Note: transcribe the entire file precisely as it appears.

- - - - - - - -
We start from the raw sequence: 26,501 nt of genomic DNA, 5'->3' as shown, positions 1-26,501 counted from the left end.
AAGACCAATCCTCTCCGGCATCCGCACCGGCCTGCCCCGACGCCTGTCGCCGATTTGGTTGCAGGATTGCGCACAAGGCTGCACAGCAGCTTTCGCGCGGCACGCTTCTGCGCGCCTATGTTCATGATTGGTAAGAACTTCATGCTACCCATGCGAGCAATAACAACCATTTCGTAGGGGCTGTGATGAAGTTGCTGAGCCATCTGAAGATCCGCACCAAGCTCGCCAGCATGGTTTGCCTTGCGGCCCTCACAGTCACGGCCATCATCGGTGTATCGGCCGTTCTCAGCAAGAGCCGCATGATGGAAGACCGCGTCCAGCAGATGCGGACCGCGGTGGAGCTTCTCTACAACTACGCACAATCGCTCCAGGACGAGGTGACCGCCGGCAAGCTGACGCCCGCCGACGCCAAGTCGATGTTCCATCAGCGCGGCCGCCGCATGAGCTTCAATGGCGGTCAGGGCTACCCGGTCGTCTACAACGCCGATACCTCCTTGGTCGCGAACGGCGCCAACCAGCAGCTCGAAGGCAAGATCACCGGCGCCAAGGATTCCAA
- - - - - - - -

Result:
We start from the raw sequence: 26,501 nt of genomic DNA, 5'->3' as shown, positions 1-26,501 counted from the left end.
AAGACCAATCCTCTCCGGCATCCGCACCGGCCTGCCCCGACGCCTGTCGCCGATTTGGTTGCAGGATTGCGCACAAGGCTGCACAGCAGCTTTCGCGCGGCACGCTTCTGCGCGCCTATGTTCATGATTGGTAAGAACTTCATGCTACCCATGCGAGCAATAACAACCATTTCGTAGGGGCTGTGATGAAGTTGCTGAGCCATCTGAAGATCCGCACCAAGCTCGCCAGCATGGTTTGCCTTGCGGCCCTCACAGTCACGGCCATCATCGGTGTATCGGCCGTTCTCAGCAAGAGCCGCATGATGGAAGACCGCGTCCAGCAGATGCGGACCGCGGTGGAGCTTCTCTACAACTACGCACAATCGCTCCAGGACGAGGTGACCGCCGGCAAGCTGACGCCCGCCGACGCCAAGTCGATGTTCCATCAGCGCGGCCGCCGCATGAGCTTCAATGGCGGTCAGGGCTACCCGGTCGTCTACAACGCCGATACCTCCTTGGTCGCGAACGGCGCCAACCAGCAGCTCGAAGGCAAGATCACCGGCGCCAAGGATTCCAA